Knowledge


09 August 2016

Proposed insolvency reforms

Treasury issued a discussion paper on improving bankruptcy and insolvency laws in April 2016.

Aside from a proposal to shorten the period of bankruptcy, the majority of discussion has been around the introduction of a safe harbour regime to allow directors to participate in “good faith restructuring” and on the operation of “ipso facto clauses”.

Safe harbour reform

Treasury’s discussion paper floats two options in relation to safe harbour reform:

  • model A creates a new defence in respect of insolvent trading, if the directors have appointed a restructuring advisor; and
  • model B is a less prescriptive alternative and applies to directors who have taken reasonable steps to maintain or return the company to solvency.

Rather than following the lead of the United States, where there is no equivalent director’s liability for insolvent trading, the reforms seem more directed at a UK model which imposes risk only once there is no reasonable prospect of avoiding what it terms “insolvent liquidation”.

The need for reform is said to arise because companies often enter voluntary administration prematurely, rather than risk personal liability.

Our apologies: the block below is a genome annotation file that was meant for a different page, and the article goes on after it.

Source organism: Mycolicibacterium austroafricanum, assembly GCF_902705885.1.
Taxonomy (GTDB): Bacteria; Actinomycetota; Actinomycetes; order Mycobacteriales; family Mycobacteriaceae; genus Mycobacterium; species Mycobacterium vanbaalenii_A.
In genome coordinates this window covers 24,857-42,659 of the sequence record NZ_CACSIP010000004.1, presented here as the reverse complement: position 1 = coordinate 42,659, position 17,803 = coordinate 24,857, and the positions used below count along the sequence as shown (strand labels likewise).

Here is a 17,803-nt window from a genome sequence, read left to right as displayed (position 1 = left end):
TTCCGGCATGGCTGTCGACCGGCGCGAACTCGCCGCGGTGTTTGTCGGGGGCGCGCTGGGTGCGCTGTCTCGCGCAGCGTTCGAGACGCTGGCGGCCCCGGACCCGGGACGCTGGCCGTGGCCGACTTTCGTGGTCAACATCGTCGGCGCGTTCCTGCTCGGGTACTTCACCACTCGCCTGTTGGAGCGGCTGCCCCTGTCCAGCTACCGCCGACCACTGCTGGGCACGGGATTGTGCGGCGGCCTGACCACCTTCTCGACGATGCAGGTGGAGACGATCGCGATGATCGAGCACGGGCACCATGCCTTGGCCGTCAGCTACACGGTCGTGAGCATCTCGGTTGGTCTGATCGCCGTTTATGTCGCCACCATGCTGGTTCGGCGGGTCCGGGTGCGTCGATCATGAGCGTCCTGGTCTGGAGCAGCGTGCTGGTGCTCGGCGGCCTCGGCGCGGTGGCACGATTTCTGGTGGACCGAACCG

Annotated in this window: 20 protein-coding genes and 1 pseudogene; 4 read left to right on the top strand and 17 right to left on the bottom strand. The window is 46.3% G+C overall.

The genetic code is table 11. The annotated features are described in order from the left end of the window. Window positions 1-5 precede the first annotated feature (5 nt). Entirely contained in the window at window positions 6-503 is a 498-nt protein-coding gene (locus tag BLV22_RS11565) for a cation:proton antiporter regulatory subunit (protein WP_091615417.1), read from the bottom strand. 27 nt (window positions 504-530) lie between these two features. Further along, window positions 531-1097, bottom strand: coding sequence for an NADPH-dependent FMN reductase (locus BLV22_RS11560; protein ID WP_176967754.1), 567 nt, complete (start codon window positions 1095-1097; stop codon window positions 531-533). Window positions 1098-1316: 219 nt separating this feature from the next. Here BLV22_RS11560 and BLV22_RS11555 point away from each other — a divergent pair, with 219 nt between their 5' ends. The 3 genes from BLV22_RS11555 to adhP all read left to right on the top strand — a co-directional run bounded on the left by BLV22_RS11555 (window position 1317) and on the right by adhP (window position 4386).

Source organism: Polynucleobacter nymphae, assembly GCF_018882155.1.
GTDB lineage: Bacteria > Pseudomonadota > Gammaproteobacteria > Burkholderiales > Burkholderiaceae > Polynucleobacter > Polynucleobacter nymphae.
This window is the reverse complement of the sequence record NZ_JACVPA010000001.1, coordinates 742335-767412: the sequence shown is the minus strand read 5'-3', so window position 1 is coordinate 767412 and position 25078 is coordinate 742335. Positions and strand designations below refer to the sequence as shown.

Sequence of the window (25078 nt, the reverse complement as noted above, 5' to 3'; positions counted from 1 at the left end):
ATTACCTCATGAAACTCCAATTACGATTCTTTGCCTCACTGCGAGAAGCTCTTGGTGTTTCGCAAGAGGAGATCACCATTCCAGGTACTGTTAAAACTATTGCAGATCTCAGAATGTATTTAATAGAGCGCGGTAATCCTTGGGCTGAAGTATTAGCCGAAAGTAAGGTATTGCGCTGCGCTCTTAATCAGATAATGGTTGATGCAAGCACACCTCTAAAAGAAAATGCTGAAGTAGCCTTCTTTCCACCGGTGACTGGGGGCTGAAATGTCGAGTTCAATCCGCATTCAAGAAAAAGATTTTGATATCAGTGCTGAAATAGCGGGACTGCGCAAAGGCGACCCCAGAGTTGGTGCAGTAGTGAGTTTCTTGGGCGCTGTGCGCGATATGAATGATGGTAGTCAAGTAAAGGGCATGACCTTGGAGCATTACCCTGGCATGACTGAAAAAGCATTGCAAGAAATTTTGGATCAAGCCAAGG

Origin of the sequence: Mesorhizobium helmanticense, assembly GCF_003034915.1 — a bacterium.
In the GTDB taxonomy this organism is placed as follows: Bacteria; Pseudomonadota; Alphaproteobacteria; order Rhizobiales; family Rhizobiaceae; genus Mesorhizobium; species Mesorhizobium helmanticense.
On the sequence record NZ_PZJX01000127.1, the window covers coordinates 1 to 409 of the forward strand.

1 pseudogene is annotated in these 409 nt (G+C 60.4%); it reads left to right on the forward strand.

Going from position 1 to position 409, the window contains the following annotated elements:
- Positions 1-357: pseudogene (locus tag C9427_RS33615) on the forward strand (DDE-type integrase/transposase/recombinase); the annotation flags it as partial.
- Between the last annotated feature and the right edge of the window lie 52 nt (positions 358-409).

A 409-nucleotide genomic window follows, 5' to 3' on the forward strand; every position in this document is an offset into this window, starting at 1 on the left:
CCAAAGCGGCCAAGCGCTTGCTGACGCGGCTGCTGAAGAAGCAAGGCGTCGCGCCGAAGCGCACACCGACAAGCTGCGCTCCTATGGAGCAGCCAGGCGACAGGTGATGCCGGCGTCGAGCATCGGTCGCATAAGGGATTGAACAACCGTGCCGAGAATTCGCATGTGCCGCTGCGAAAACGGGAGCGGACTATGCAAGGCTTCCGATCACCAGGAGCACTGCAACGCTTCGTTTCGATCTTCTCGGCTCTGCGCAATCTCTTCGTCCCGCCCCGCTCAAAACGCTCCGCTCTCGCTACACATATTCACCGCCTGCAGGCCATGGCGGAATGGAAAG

Model A

This model adds to section 588H of the Corporations Act by creating a defence to section 588G claims if at the time when the debt was incurred, a reasonable director would have an expectation, based on advice provided by an appropriately experienced, qualified and informed restructuring advisor, that the company can be returned to solvency within a reasonable period of time, and the director is taking reasonable steps to ensure it does so.

It is a condition of the defence that the restructuring advisor:

  1. is provided with appropriate books and records within a reasonable period of their appointment date, to enable them to form a view as to the viability of the business; and
  2. is and remains of the opinion that the company can avoid insolvent liquidation and is likely to be able to be returned to solvency within a reasonable period of time.